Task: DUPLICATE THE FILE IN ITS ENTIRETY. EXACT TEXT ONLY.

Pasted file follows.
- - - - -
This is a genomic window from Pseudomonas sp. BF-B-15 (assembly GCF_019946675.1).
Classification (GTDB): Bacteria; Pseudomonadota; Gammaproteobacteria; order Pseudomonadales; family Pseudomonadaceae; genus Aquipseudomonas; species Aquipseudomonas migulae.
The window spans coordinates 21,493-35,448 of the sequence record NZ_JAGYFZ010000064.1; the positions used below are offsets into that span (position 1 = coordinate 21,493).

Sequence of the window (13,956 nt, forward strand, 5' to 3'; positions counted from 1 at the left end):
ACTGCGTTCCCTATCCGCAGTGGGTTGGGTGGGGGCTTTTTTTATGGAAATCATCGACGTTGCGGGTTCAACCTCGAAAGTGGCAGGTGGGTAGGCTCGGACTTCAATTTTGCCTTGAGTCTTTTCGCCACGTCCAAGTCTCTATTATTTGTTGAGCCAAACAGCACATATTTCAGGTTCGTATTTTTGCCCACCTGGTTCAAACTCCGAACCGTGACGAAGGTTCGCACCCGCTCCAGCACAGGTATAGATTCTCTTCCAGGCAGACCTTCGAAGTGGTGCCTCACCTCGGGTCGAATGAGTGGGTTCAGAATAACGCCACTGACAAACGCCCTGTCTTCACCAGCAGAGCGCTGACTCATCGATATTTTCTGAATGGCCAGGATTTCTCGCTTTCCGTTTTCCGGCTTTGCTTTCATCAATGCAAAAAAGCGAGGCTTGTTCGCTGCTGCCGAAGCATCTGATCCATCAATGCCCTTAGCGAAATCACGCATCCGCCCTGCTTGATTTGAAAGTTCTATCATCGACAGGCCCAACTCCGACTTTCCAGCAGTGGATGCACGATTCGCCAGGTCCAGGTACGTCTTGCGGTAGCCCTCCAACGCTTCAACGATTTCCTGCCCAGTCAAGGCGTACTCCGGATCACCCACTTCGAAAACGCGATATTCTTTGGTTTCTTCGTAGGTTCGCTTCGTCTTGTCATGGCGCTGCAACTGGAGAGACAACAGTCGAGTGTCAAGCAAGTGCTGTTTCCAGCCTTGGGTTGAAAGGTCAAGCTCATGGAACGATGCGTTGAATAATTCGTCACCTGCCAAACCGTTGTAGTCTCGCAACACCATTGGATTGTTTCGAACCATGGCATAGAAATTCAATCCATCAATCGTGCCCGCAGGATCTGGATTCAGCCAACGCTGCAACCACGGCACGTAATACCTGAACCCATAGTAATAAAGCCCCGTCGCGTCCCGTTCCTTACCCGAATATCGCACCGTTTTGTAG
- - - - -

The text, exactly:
This is a genomic window from Pseudomonas sp. BF-B-15 (assembly GCF_019946675.1).
Classification (GTDB): Bacteria; Pseudomonadota; Gammaproteobacteria; order Pseudomonadales; family Pseudomonadaceae; genus Aquipseudomonas; species Aquipseudomonas migulae.
The window spans coordinates 21,493-35,448 of the sequence record NZ_JAGYFZ010000064.1; the positions used below are offsets into that span (position 1 = coordinate 21,493).

Sequence of the window (13,956 nt, forward strand, 5' to 3'; positions counted from 1 at the left end):
ACTGCGTTCCCTATCCGCAGTGGGTTGGGTGGGGGCTTTTTTTATGGAAATCATCGACGTTGCGGGTTCAACCTCGAAAGTGGCAGGTGGGTAGGCTCGGACTTCAATTTTGCCTTGAGTCTTTTCGCCACGTCCAAGTCTCTATTATTTGTTGAGCCAAACAGCACATATTTCAGGTTCGTATTTTTGCCCACCTGGTTCAAACTCCGAACCGTGACGAAGGTTCGCACCCGCTCCAGCACAGGTATAGATTCTCTTCCAGGCAGACCTTCGAAGTGGTGCCTCACCTCGGGTCGAATGAGTGGGTTCAGAATAACGCCACTGACAAACGCCCTGTCTTCACCAGCAGAGCGCTGACTCATCGATATTTTCTGAATGGCCAGGATTTCTCGCTTTCCGTTTTCCGGCTTTGCTTTCATCAATGCAAAAAAGCGAGGCTTGTTCGCTGCTGCCGAAGCATCTGATCCATCAATGCCCTTAGCGAAATCACGCATCCGCCCTGCTTGATTTGAAAGTTCTATCATCGACAGGCCCAACTCCGACTTTCCAGCAGTGGATGCACGATTCGCCAGGTCCAGGTACGTCTTGCGGTAGCCCTCCAACGCTTCAACGATTTCCTGCCCAGTCAAGGCGTACTCCGGATCACCCACTTCGAAAACGCGATATTCTTTGGTTTCTTCGTAGGTTCGCTTCGTCTTGTCATGGCGCTGCAACTGGAGAGACAACAGTCGAGTGTCAAGCAAGTGCTGTTTCCAGCCTTGGGTTGAAAGGTCAAGCTCATGGAACGATGCGTTGAATAATTCGTCACCTGCCAAACCGTTGTAGTCTCGCAACACCATTGGATTGTTTCGAACCATGGCATAGAAATTCAATCCATCAATCGTGCCCGCAGGATCTGGATTCAGCCAACGCTGCAACCACGGCACGTAATACCTGAACCCATAGTAATAAAGCCCCGTCGCGTCCCGTTCCTTACCCGAATATCGCACCGTTTTGTAG